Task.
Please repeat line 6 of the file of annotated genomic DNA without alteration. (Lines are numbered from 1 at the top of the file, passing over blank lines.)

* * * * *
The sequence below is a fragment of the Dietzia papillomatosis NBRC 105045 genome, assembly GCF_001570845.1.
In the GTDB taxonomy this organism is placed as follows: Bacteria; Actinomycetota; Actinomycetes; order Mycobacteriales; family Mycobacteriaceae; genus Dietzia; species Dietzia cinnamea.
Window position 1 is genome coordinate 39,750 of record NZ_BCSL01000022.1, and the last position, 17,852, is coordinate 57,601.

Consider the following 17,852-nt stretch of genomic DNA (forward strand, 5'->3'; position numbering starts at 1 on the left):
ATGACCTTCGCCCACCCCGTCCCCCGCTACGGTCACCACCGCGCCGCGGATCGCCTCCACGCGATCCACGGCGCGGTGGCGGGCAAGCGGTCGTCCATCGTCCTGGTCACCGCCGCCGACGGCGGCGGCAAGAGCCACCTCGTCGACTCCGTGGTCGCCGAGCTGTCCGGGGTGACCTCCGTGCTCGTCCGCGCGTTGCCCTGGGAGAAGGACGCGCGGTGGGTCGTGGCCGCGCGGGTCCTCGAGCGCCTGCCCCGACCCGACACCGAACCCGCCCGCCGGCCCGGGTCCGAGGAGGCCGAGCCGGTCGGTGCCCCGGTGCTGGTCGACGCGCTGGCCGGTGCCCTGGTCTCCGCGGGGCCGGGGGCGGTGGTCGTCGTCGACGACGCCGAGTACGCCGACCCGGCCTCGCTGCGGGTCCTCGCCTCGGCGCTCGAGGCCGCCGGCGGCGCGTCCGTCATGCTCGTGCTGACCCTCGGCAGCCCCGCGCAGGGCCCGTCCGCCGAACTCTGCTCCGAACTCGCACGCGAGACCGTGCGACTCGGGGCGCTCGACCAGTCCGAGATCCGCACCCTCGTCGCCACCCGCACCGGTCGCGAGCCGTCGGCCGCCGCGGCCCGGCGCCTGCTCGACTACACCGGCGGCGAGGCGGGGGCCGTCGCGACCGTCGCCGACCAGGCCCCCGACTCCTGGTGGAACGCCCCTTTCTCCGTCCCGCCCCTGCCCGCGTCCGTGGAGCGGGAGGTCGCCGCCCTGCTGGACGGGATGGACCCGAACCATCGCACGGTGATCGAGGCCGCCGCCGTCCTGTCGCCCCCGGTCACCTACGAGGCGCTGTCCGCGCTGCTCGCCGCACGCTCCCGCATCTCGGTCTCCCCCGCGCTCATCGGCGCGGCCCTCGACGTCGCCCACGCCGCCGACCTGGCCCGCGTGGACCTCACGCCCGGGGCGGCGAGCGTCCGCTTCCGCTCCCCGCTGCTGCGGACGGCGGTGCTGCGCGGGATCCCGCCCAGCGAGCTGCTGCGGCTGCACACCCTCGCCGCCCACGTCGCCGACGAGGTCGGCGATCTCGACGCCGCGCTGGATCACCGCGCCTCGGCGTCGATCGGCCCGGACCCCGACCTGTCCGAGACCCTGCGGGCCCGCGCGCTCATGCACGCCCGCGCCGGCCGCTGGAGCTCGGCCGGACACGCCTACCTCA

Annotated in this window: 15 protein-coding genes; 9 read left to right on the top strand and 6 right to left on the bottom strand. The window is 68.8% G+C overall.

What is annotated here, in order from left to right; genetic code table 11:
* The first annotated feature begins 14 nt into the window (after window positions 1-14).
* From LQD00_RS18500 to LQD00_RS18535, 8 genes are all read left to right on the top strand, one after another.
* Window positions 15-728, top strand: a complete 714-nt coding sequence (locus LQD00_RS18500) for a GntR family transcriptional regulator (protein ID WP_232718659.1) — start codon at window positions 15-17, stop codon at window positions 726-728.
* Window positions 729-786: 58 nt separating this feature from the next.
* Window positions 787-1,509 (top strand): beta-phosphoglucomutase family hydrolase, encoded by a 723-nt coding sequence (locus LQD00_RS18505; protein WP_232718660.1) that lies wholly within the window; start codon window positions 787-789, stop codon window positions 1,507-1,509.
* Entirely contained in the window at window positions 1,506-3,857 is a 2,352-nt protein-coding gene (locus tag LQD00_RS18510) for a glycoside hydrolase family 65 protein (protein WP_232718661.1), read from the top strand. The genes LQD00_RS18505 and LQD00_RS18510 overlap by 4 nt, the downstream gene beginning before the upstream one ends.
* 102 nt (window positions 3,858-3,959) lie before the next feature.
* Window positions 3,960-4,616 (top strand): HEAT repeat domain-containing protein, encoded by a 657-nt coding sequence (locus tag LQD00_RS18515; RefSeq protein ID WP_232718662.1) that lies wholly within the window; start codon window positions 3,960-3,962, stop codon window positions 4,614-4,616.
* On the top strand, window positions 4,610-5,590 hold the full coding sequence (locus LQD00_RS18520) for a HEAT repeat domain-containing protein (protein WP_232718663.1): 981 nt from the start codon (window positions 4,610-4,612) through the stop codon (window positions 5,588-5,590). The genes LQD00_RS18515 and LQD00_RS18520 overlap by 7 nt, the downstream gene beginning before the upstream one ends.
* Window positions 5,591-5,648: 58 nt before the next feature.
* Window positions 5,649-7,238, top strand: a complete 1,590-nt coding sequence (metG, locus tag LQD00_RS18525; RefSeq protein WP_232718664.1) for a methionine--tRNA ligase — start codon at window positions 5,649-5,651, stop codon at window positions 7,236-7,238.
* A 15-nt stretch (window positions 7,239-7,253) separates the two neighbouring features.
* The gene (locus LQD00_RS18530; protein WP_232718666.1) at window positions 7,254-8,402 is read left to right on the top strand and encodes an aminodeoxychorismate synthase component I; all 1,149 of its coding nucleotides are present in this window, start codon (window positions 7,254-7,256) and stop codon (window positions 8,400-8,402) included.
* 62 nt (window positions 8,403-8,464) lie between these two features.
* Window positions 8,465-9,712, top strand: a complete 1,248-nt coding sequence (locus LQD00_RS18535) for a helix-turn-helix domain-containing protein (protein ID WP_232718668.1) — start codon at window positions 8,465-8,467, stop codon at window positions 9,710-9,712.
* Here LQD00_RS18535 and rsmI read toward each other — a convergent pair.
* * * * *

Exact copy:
Annotated in this window: 15 protein-coding genes; 9 read left to right on the top strand and 6 right to left on the bottom strand. The window is 68.8% G+C overall.